The traditional lists of sins hasn’t change one bit. The only thing that has changes is that mankind is able to perform them in more creative ways. Example is drug trafficing on a global scale wasn’t possible back in the 7th century, but individuals still sold harmful drugs, just not on the scale it is today.

    Archbishop Girotti said that the modern world does not understand the nature of sin. Apparently his attempt to educate not only didn’t succeed it was a complete failure.

    I disagree with your premise on receiving in the hand. The point is that one is feed by the church and the symbolism is that we are a community. We are in need of being feed and independant and feed ourselves. We are are need of grace and we receive we do not take.

    There’s nothing evil or sinful in receiving in the hand, but in these times I think the former is in great need to be reinforced.

  6. Well, my friend, it’s pretty clear where you stand. :-)

    I appreciate you sharing your perspective and of course it’s good for readers of this blog to see a different opinion. But with all due respect, you’ve said nothing to change my views.

    Just to be clear: I have not seen or heard anyone (including myself) accuse the Vatican of “proclaiming new Church doctrines.” As for the receive vs. take issue, a straw man argument if there ever were one, I stand by my analysis that what is at stake here goes far beyond the question of how the host is given to the faithful.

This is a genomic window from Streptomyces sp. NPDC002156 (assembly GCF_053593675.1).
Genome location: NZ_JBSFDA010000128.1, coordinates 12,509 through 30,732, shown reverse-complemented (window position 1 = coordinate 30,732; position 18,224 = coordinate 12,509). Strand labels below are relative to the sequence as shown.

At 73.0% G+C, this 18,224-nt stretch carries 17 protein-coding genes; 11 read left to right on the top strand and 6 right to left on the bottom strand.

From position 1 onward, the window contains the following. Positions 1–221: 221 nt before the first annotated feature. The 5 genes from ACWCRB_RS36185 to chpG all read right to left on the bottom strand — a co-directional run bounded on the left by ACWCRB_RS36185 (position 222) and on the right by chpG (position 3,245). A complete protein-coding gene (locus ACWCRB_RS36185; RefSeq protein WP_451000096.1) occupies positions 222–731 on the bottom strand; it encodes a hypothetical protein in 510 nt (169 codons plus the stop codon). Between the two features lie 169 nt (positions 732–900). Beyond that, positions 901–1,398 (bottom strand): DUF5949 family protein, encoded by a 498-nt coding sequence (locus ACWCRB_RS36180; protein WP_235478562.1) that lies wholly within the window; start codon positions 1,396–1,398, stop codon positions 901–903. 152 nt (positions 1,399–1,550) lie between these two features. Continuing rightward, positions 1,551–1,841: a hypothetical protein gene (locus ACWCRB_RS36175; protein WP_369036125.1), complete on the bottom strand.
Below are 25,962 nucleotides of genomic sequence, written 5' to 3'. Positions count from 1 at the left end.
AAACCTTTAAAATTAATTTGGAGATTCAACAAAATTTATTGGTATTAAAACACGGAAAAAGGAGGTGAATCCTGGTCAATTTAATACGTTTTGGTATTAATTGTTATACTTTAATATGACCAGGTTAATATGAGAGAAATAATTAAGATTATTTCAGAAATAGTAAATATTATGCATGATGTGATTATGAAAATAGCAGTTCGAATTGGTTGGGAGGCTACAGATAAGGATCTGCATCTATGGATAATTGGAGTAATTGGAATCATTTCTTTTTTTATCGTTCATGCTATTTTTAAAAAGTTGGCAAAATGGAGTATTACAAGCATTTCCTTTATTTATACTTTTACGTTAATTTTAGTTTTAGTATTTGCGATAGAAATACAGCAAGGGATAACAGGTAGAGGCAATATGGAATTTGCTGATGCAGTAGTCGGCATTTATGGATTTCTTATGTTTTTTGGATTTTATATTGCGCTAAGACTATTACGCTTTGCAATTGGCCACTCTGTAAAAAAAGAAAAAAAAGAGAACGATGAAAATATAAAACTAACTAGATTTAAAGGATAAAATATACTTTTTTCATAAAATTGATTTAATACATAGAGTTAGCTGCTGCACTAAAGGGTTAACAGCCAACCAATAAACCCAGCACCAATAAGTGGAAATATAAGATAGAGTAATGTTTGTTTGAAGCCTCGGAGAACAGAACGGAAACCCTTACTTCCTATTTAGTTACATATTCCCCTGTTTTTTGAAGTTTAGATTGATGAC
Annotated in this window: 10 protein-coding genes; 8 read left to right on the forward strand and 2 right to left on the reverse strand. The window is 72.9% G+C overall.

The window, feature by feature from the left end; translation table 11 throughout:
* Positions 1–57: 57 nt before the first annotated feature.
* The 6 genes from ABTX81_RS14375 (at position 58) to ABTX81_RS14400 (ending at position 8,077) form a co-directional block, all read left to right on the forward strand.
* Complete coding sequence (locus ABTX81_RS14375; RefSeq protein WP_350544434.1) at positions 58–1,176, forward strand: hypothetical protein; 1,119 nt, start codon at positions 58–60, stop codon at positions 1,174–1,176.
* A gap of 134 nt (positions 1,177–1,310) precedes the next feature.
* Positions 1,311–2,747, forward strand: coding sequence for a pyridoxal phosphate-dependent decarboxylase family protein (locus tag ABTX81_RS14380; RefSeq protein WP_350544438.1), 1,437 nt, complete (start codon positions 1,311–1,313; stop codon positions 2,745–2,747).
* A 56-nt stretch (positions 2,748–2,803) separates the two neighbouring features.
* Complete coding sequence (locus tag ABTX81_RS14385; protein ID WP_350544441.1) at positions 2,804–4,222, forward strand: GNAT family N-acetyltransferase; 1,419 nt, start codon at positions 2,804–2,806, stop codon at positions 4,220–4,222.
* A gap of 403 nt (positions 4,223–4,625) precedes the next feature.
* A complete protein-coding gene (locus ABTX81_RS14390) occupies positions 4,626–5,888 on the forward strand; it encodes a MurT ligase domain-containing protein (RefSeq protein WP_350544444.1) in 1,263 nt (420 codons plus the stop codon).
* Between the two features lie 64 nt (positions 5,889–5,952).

7. “I have not seen or heard anyone (including myself) accuse the Vatican of “proclaiming new Church doctrines.”

    Correct. Sorry I didn’t mean to imply otherwise. I thought I made it clear that it’s the media that is proclaiming this. I was simply infering this because of your link to the Daily Telegraph & a link supplied by “Mike”. My point was simply that the church needs a better media communications to dispell intentional or unintentional misunderstandings.

    On the receiving in the hand if I may, would you desire a restriction to receive only in the hand or the option to do either. My position is for either with a preference to receive on the tongue. I don’t believe that is a strw man arguement, but to each his own.

  8. I think the option for either the hand or tongue makes the most sense.